Heberden’s and Bouchard’s nodes both refer to bony prominences located in the finger joints. However, they are both in different locations and are both tested differently on the boards.
Heberden’s nodes are present in the distal interphalangeal (DIP) joints, while Bouchard’s nodes are present in the proximal interphalangeal (PIP) joints.
Both Heberden’s and Bouchard’s nodes can be found in osteoarthritis. However, the presence of Bouchard’s nodes (with the absence of Heberden’s nodes) on a board question can help you in diagnosing Rheumatoid Arthritis.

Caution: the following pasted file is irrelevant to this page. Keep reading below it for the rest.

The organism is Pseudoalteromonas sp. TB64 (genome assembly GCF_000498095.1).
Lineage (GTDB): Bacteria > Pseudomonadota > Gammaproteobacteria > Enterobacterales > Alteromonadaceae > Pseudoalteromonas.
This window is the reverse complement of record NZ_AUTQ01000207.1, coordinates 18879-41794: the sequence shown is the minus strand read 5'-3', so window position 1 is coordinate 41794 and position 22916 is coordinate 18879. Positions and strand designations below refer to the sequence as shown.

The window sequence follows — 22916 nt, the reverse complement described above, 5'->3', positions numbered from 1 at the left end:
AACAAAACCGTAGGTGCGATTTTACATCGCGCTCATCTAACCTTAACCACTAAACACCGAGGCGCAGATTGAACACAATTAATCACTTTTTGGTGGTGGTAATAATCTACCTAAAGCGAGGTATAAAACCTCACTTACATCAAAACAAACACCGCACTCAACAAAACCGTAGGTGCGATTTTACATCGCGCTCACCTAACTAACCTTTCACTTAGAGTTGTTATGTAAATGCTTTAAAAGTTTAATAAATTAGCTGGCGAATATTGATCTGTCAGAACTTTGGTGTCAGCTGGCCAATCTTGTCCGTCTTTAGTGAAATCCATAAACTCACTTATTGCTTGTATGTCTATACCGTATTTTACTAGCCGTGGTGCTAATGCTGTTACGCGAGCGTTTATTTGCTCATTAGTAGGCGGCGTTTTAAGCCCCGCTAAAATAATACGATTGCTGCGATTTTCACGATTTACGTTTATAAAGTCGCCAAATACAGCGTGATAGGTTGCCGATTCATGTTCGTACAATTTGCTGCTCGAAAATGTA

This mnemonic will help you to remember the location of these nodes. If you see Heberden’s nodes think of osteoarthritis, and if you see Bouchard’s nodes think of rheumatoid arthritis.
Heberden’s nodes are Higher up on the finger.
Bouchard’s nodes are closer to the Body.
Bickley, Lynn S., Peter G. Szilagyi, and Barbara Bates. “The Musculoskeletal System.” Bates’ Pocket Guide to Physical Examination and History Taking. 6th ed. Philadelphia: Wolters Kluwer Health/Lippincott Williams & Wilkins, 2009. 284. Print.
Poinier, Anne C., and Stanford M. Shoor. “Heberden’s and Bouchard’s Nodes.” Arthritis Health Center. WebMd, 8 Apr. 2011. Web. 16 Sept. 2012. <http://arthritis.webmd.com/heberdens-and-bouchards-nodes>.